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Hazardous Waste Cleanup: Dunkirk Acquisition Corporation in Dunkirk, New York

On this page:

  • Cleanup Status
  • Site Description
  • Contaminants at this Facility
  • Site Responsibility

Cleanup Status 

The Phase II Resource Conservation and Recovery Act (RCRA) Facility Investigation (RFI) report was submitted in October 2003. After the Phase II RFI report is approved, remediation of all solid waste management units and areas of concern is planned to be referred to the New York State Inactive Hazardous Waste Site program. This is due to a projected lack of funds in the Al Tech Trust Fund.

An interim corrective measure (ICM) is being implemented at the Lucas Avenue Plant West since the spring of 2002 to control off-site migration of contaminated groundwater. Universal has agreed to allow former RealCo to use its wastewater treatment plant to treat wastewater resulting from RealCo's corrective action activities. The condition of the Lucas Avenue Plant building, which has not been used for several years, is deteriorating and may require the implementation of an ICM to decontaminate and demolish the building. However, lack of funding at this time precludes any action. 

Site Description

The entire site occupies approximately 90 acres on Willowbrook Avenue in the City of Dunkirk. It has been in operation since 1908, and has changed owners and names several times during the years. Currently, production facilities owned by Universal Stainless Steel are located on 79 acres and the remaining 11 acres, which do not support manufacturing activities, are owned by RealCo Inc. All areas surrounding the facility are zoned residential, plus some light industrial usage to the west. RealCo is responsible for remediating its property under the Resource Conservation and Recovery Act (RCRA) Corrective Action Program, funded by responsible parties, including several former owners.

Historical operations at the facility included pickling, annealing, lime coating, lead and copper coating, cutting, drawing, degreasing, grinding, rolling, straightening, crucible and electric arc melting, coal gasification, and forging. Production processes resulted in a variety of wastes, including waste acids, spent pickle liquor, pickle rinse water, contact and non-contact cooling water, and oily wastes. 

Contaminants at this Facility

As required by state and federal hazardous waste regulations, CWM has investigated over 80 solid waste management units (SWMUs) and areas of concern at the Model City facility. Based upon the investigations, it has been determined that hazardous waste constituents have been released to the fill/soil and groundwater beneath the facility. Contaminants include volatile and semi-volatile organic compounds and polychlorinated biphenols (PCBs).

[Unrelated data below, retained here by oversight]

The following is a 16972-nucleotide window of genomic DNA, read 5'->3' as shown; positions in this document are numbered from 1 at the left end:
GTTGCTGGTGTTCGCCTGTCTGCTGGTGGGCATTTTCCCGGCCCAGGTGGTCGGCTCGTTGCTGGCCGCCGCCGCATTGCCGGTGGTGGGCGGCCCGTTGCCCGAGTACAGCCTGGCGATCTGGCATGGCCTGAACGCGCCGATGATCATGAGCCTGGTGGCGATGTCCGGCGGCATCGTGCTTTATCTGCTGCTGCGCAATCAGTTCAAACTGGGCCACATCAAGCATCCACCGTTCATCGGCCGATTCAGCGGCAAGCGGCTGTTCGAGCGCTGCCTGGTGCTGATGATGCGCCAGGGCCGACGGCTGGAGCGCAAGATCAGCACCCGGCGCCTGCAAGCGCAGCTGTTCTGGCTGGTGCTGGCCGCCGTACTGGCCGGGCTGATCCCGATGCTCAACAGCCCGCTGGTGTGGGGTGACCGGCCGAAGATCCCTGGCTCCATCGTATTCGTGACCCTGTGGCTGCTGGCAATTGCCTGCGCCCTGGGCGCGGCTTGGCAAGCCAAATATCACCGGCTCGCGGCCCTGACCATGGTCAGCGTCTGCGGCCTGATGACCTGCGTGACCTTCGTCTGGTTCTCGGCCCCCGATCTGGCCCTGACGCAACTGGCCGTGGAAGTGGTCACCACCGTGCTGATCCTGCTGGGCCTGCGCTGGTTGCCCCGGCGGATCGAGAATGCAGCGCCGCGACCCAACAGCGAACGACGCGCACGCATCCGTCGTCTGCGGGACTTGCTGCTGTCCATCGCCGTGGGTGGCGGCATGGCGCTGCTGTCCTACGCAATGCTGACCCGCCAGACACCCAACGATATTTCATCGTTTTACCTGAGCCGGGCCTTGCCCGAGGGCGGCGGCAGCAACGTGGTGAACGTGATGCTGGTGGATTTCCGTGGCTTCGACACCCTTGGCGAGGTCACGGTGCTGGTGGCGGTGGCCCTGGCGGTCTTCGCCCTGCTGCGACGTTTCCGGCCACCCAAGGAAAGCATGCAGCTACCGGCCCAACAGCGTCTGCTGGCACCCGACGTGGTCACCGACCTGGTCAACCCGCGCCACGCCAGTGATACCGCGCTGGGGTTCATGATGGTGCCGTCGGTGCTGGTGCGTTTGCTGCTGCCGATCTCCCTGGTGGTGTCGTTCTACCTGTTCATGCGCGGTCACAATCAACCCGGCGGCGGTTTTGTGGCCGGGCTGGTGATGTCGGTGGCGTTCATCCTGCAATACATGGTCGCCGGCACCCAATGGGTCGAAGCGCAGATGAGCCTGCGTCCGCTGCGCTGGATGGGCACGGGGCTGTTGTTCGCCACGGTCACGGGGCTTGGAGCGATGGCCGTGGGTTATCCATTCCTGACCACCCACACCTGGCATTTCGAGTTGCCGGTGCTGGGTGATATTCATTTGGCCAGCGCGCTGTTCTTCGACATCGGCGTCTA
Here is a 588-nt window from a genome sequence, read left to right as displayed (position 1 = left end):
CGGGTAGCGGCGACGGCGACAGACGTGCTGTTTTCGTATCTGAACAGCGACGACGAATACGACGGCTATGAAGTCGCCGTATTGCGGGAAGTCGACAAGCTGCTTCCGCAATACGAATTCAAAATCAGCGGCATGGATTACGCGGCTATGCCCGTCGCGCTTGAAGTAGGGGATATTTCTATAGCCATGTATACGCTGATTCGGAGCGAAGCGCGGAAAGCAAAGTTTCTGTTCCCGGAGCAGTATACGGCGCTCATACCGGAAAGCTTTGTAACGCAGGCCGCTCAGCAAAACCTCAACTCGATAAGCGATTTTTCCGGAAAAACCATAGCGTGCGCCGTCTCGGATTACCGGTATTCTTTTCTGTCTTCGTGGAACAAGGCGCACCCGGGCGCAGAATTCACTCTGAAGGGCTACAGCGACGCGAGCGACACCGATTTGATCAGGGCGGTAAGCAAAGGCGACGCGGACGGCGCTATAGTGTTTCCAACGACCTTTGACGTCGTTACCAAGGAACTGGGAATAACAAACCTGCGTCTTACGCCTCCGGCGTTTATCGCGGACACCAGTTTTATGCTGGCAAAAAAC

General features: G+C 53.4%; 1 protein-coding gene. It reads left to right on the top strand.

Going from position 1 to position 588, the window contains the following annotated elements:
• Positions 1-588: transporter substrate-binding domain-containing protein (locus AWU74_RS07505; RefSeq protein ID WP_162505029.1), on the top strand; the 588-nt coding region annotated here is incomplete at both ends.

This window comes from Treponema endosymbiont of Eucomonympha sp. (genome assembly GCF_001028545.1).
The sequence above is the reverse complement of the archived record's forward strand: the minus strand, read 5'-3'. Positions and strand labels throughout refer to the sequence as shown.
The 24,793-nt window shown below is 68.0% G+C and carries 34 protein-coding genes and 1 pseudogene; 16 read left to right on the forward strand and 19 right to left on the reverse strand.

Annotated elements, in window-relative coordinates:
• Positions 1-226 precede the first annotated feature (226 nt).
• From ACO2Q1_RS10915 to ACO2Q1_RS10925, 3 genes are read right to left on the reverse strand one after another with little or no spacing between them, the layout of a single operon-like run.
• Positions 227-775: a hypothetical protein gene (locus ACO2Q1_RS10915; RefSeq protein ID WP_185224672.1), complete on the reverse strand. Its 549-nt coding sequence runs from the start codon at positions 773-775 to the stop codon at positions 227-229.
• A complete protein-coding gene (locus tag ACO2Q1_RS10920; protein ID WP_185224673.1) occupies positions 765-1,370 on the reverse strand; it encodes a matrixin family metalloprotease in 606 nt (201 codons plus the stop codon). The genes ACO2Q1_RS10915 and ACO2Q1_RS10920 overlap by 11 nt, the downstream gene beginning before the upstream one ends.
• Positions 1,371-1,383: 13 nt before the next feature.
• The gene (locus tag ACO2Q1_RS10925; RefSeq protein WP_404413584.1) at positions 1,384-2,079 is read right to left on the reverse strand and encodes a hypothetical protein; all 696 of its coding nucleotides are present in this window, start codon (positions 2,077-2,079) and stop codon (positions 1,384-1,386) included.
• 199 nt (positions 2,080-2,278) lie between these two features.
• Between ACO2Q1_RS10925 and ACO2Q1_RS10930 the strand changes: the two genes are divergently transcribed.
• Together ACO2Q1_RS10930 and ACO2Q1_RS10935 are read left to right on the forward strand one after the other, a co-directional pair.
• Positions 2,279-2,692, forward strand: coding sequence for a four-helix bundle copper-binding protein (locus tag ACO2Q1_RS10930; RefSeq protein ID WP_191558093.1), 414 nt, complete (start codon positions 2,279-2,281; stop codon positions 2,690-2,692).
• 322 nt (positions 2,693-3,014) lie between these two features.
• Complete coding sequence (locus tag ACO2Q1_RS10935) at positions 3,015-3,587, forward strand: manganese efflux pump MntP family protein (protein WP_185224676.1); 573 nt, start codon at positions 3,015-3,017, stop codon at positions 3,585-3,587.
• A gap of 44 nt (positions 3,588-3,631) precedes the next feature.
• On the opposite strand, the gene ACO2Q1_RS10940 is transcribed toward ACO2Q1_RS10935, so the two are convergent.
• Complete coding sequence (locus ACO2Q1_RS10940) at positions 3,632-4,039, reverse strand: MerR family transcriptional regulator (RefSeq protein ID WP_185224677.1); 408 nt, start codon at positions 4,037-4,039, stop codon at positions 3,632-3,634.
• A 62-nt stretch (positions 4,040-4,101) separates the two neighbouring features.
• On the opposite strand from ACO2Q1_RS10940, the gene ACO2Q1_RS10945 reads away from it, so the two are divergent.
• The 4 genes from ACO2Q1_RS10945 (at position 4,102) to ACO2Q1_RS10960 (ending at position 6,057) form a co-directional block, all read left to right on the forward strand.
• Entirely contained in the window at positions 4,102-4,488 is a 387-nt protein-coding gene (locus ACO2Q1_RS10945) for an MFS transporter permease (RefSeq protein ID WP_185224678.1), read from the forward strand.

The most significant area of contamination is located in the Lagoons, West Drum and Process Areas. Evaluation of possible sources indicated that Lagoons 1, 2 and 5 and/or former tank and container storage areas in and adjacent to the process area were the principle source of the contamination. Other areas of contamination are related to past container and leachate handling practices and activities during the federal government's ownership of the property. None of the observed contamination has been attributed to releases from the operation of any of CWM's eleven hazardous waste landfills at the site.

Because of the long-term potential for off-site migration, the contaminated groundwater is the principle threat to human health and the environment at the CWM facility. However, groundwater contamination has not migrated off-site. Additionally, areas of significant groundwater contamination have had remedial measures installed. Monitoring of the remedial systems indicate that most of the contamination has been contained. Groundwater migration rates average four inches per year, limiting the further migration.

As part of the corrective measures study for this facility, a risk assessment was completed. The only significant potential exposure points would be direct contact with surface soils by on-site workers and construction workers; contact with subsurface soils by construction workers and contaminated site groundwater by construction workers. If personal protective equipment is used by current and future workers, these exposure pathways would be eliminated.

Additional information on the risk assessment can be found in the "Site-wide Corrective Measures Study, Model City TSD Facility, Rust Environment & Infrastructure, January 1995" at the New York State Department of Conservation office. 

Site Responsibility at this Facility

The corrective action program is regulated by the New York Department of Environmental Conservation (NYSDEC) under its 6 NYCRR Part 373 Permit No. 9-2911-00110/00015-0.

The facility currently has a 6 NYCRR part 373 (Final Status) operating and post-closure permit, which was originally issued in September 1989. The permit underwent a major modification on January 31, 2001, to incorporate the selection of final corrective measures to address the presence of contamination at the facility.